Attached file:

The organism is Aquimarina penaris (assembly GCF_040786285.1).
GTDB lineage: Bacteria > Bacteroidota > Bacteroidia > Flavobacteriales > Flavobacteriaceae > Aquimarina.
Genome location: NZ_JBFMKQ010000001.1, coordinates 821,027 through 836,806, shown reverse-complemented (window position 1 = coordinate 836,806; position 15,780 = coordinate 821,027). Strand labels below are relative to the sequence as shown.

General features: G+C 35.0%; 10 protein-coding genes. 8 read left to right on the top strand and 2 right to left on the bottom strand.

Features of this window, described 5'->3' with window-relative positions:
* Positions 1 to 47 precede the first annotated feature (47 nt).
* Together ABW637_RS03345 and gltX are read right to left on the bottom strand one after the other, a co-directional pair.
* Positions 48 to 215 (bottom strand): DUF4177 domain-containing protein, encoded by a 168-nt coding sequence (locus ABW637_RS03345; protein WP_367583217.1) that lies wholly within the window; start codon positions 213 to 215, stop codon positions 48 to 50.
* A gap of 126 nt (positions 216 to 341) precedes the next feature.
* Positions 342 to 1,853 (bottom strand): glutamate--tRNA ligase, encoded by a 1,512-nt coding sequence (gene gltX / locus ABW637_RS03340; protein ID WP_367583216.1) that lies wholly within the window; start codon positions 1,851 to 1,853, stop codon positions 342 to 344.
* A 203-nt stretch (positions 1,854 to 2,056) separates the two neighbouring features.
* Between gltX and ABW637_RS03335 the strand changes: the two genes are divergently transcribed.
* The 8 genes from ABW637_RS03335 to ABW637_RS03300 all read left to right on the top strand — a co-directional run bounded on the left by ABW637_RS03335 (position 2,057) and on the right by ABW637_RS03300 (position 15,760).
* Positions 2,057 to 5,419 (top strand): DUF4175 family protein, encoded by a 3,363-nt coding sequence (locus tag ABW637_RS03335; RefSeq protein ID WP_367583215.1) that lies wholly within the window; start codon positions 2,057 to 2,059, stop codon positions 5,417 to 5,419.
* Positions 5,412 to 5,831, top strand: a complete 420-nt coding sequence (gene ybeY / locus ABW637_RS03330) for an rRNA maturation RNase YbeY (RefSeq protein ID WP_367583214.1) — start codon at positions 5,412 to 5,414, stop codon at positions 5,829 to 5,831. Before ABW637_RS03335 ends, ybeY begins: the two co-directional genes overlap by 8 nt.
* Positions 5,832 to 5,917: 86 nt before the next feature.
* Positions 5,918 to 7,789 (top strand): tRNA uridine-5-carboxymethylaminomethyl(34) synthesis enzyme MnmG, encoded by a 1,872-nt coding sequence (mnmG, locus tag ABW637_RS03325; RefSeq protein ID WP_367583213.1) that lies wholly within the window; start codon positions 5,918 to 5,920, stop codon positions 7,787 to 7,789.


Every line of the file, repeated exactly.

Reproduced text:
The organism is Aquimarina penaris (assembly GCF_040786285.1).
GTDB lineage: Bacteria > Bacteroidota > Bacteroidia > Flavobacteriales > Flavobacteriaceae > Aquimarina.
Genome location: NZ_JBFMKQ010000001.1, coordinates 821,027 through 836,806, shown reverse-complemented (window position 1 = coordinate 836,806; position 15,780 = coordinate 821,027). Strand labels below are relative to the sequence as shown.

General features: G+C 35.0%; 10 protein-coding genes. 8 read left to right on the top strand and 2 right to left on the bottom strand.

Features of this window, described 5'->3' with window-relative positions:
* Positions 1 to 47 precede the first annotated feature (47 nt).
* Together ABW637_RS03345 and gltX are read right to left on the bottom strand one after the other, a co-directional pair.
* Positions 48 to 215 (bottom strand): DUF4177 domain-containing protein, encoded by a 168-nt coding sequence (locus ABW637_RS03345; protein WP_367583217.1) that lies wholly within the window; start codon positions 213 to 215, stop codon positions 48 to 50.
* A gap of 126 nt (positions 216 to 341) precedes the next feature.
* Positions 342 to 1,853 (bottom strand): glutamate--tRNA ligase, encoded by a 1,512-nt coding sequence (gene gltX / locus ABW637_RS03340; protein ID WP_367583216.1) that lies wholly within the window; start codon positions 1,851 to 1,853, stop codon positions 342 to 344.
* A 203-nt stretch (positions 1,854 to 2,056) separates the two neighbouring features.
* Between gltX and ABW637_RS03335 the strand changes: the two genes are divergently transcribed.
* The 8 genes from ABW637_RS03335 to ABW637_RS03300 all read left to right on the top strand — a co-directional run bounded on the left by ABW637_RS03335 (position 2,057) and on the right by ABW637_RS03300 (position 15,760).
* Positions 2,057 to 5,419 (top strand): DUF4175 family protein, encoded by a 3,363-nt coding sequence (locus tag ABW637_RS03335; RefSeq protein ID WP_367583215.1) that lies wholly within the window; start codon positions 2,057 to 2,059, stop codon positions 5,417 to 5,419.
* Positions 5,412 to 5,831, top strand: a complete 420-nt coding sequence (gene ybeY / locus ABW637_RS03330) for an rRNA maturation RNase YbeY (RefSeq protein ID WP_367583214.1) — start codon at positions 5,412 to 5,414, stop codon at positions 5,829 to 5,831. Before ABW637_RS03335 ends, ybeY begins: the two co-directional genes overlap by 8 nt.
* Positions 5,832 to 5,917: 86 nt before the next feature.
* Positions 5,918 to 7,789 (top strand): tRNA uridine-5-carboxymethylaminomethyl(34) synthesis enzyme MnmG, encoded by a 1,872-nt coding sequence (mnmG, locus tag ABW637_RS03325; RefSeq protein ID WP_367583213.1) that lies wholly within the window; start codon positions 5,918 to 5,920, stop codon positions 7,787 to 7,789.